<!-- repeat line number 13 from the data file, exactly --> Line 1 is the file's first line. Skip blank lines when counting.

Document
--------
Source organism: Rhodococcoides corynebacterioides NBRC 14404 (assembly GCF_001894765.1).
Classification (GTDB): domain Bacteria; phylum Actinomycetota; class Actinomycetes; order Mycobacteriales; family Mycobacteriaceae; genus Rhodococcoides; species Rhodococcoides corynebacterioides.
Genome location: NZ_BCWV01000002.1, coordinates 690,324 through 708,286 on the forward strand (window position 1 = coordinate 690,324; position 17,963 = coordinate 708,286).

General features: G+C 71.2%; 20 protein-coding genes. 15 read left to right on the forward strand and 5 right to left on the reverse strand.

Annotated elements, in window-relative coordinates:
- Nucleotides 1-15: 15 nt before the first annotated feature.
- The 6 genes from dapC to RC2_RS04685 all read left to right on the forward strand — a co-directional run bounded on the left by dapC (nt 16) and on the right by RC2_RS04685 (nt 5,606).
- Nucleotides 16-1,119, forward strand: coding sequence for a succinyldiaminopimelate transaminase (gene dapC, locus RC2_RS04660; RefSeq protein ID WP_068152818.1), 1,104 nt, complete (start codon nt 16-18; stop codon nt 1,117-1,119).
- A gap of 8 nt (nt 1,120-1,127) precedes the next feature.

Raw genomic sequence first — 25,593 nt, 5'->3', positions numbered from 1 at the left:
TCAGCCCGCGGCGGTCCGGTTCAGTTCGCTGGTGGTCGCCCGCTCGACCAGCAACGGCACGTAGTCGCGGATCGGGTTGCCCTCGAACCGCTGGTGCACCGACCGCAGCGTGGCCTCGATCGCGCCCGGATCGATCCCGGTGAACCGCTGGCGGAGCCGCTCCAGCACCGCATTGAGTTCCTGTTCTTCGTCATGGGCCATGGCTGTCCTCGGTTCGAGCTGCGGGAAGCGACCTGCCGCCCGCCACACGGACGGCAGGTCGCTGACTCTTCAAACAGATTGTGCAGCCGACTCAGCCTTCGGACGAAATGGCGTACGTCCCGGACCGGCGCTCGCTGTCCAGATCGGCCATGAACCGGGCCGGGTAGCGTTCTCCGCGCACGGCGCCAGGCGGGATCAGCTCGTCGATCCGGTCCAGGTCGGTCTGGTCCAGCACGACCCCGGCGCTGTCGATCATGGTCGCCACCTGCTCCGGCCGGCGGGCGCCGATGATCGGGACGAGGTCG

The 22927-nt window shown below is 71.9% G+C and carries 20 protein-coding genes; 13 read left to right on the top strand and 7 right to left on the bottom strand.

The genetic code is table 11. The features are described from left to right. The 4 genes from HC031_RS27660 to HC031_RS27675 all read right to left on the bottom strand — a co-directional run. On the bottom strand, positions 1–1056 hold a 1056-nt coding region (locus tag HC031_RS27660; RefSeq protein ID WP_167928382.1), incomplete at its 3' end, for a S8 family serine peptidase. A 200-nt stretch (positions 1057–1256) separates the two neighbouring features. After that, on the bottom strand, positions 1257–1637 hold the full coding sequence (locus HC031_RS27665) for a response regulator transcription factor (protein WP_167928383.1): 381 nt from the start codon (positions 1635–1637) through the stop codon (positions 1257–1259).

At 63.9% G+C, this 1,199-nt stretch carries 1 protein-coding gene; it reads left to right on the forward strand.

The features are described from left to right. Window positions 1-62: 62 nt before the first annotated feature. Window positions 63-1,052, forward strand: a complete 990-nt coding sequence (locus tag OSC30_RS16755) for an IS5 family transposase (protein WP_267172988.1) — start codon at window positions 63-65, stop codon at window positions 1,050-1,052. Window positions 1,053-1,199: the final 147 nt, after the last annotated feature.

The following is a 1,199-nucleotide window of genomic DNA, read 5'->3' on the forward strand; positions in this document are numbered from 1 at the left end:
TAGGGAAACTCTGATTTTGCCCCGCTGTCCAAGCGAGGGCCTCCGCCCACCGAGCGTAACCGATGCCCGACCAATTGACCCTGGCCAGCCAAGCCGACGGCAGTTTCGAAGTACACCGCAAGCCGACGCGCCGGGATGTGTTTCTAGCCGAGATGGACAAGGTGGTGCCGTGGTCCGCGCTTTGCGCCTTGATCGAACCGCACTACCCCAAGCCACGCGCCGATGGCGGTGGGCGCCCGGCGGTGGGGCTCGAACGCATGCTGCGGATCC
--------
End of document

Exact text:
The genetic code is table 11. The features are described from left to right. The 4 genes from HC031_RS27660 to HC031_RS27675 all read right to left on the bottom strand — a co-directional run. On the bottom strand, positions 1–1056 hold a 1056-nt coding region (locus tag HC031_RS27660; RefSeq protein ID WP_167928382.1), incomplete at its 3' end, for a S8 family serine peptidase. A 200-nt stretch (positions 1057–1256) separates the two neighbouring features. After that, on the bottom strand, positions 1257–1637 hold the full coding sequence (locus HC031_RS27665) for a response regulator transcription factor (protein WP_167928383.1): 381 nt from the start codon (positions 1635–1637) through the stop codon (positions 1257–1259).